illustrates two hypothetical Facebook “news feeds” using the content from actual partisan sources. As expected, the left-wing feed about Hillary Clinton is full of pieces trumpeting her latest gains in swing-state polls, while the right-wing feed is full of leaked audio in which Clinton purportedly insults supporters of Bernie Sanders. Missing from both? According to the methodology, “content … shared by Facebook users more broadly across the political spectrum,” including … The Wall Street Journal.
There are hyper-partisans out there who only read about politics from their preferred perspective, constantly seeking out reinforcement. There just aren’t that many of them, and they drive a hugely disproportionate amount of traffic to partisan news sites.
This is a problem because most people aren’t consistent partisans, and even the strongest partisans don’t have uniform preferences for political information. My own research
illustrates this point. I was able to combine data tracking people’s web visits with survey responses about their political preferences. It turns out that the vast majority of participants had relatively centrist media diets: They tended to visit CNN.com or MSN.com, which are at the center of the political spectrum, much more than left-of-center sources such as The Huffington Post – regardless of whether they are liberal, moderate, or conservative themselves. One reason for this pattern is that people often rely on bookmarks, “most visited” lists, and other shortcuts to learn about the world around them. Another reason is that there are
hyper-partisans out there who only read about politics from their preferred perspective, constantly seeking out reinforcement. There just aren’t that many of them, and they drive a hugely disproportionate amount of traffic to partisan news sites. Sure enough, if I zoom out to look at domain-level statistics, I find a huge spike in the number of visits to conservative websites like Breitbart and The Blaze – the “echo chamber” we’ve all read about. But those visits are driven by just a handful of people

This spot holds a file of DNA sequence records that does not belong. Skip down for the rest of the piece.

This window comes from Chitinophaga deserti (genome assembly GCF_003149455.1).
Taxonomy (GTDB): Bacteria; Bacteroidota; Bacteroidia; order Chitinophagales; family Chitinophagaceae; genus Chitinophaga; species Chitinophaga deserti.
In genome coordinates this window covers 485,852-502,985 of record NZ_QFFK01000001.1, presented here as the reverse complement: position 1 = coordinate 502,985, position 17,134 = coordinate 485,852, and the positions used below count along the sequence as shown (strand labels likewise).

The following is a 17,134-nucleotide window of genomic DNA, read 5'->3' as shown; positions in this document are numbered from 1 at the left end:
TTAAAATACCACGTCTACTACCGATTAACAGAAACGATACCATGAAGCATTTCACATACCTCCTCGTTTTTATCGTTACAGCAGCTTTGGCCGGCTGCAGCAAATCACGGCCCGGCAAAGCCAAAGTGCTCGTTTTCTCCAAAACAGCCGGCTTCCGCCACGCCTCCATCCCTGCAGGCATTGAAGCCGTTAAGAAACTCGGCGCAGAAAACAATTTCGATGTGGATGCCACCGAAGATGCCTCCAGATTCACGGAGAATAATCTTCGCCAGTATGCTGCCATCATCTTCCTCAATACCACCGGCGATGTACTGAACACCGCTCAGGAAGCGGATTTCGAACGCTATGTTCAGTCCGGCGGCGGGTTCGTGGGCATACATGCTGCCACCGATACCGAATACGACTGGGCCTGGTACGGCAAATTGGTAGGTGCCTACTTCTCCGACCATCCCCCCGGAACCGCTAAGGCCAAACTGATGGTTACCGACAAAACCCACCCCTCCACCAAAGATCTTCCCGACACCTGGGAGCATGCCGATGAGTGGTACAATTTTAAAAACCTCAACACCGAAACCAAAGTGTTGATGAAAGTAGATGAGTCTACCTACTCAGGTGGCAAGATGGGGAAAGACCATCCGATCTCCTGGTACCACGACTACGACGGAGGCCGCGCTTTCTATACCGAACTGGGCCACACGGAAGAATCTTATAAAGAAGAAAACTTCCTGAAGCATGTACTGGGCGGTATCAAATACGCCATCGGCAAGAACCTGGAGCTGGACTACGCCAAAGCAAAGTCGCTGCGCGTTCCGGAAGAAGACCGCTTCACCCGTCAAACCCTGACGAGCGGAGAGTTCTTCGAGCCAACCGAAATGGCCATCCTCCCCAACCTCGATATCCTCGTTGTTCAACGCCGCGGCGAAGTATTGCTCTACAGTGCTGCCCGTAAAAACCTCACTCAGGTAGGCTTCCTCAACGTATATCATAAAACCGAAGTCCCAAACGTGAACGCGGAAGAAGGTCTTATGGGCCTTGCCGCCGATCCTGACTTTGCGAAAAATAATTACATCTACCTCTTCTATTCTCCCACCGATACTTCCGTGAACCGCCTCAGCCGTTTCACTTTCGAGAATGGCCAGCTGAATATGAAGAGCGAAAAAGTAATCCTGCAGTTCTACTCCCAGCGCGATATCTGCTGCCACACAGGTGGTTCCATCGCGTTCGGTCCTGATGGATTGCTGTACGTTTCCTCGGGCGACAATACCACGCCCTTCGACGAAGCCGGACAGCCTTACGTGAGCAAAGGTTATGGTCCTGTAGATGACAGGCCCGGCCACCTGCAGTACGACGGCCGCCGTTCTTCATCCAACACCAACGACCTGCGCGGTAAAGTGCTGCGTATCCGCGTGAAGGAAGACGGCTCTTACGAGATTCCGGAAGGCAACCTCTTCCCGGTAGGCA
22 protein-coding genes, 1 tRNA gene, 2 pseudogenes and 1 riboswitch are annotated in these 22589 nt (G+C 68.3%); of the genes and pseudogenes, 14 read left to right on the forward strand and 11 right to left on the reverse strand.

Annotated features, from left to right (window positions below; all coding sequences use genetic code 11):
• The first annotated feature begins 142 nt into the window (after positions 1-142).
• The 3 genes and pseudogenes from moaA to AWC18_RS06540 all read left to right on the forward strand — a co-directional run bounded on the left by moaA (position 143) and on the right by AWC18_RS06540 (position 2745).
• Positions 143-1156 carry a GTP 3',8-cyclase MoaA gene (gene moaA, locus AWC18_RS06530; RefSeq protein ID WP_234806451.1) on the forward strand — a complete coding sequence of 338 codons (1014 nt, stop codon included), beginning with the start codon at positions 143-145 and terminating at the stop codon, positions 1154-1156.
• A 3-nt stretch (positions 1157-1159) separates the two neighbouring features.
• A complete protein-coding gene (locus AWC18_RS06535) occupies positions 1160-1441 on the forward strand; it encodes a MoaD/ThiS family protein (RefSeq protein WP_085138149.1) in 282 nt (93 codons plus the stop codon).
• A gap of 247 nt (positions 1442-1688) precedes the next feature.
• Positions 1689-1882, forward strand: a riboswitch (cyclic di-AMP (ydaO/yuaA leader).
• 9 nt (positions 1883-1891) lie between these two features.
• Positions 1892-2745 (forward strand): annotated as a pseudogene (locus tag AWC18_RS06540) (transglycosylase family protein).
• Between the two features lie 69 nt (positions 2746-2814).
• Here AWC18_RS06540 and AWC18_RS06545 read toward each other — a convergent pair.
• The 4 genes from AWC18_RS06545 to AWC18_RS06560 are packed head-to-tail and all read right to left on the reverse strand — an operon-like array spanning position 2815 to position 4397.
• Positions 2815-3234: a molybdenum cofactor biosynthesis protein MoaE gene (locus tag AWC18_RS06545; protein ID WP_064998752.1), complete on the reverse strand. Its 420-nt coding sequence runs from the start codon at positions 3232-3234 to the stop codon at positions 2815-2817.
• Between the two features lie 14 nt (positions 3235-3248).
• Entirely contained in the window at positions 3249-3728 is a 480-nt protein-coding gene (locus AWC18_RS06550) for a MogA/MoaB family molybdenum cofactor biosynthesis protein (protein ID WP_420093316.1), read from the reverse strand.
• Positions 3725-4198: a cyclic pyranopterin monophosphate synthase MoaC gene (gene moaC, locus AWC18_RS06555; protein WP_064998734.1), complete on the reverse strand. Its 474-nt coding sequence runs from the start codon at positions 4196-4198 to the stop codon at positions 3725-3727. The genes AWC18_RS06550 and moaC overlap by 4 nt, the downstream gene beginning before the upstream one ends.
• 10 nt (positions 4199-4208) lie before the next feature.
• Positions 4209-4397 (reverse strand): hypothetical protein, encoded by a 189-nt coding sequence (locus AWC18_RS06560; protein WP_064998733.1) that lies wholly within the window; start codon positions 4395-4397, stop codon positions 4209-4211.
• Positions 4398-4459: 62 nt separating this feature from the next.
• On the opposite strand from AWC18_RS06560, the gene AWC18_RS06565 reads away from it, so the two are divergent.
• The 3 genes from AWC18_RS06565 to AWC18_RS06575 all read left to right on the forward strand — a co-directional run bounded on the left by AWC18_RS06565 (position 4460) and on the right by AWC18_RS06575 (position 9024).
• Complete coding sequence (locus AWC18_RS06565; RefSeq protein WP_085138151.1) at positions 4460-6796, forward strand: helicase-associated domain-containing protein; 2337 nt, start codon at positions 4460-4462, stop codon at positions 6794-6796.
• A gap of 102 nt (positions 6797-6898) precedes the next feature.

in my data.
Polarization is real, and it is true that dedicated partisans can have outsize influence (especially on social media) regardless of their number. But social media may be part of the solution rather than the source of the problem.
A central irony of concerns about echo chambers is that they span the political spectrum. The Wall Street Journal
interactive was widely shared on Twitter and Facebook, crossing my feed via the furrowed brows of both liberals and conservatives in my network. To be fair, they’re not wrong that there is something to worry about: Polarization is real, and it is true that dedicated partisans can have outsize influence (especially on social media
) regardless of their number. But social media may be part of the solution rather than the source of the problem.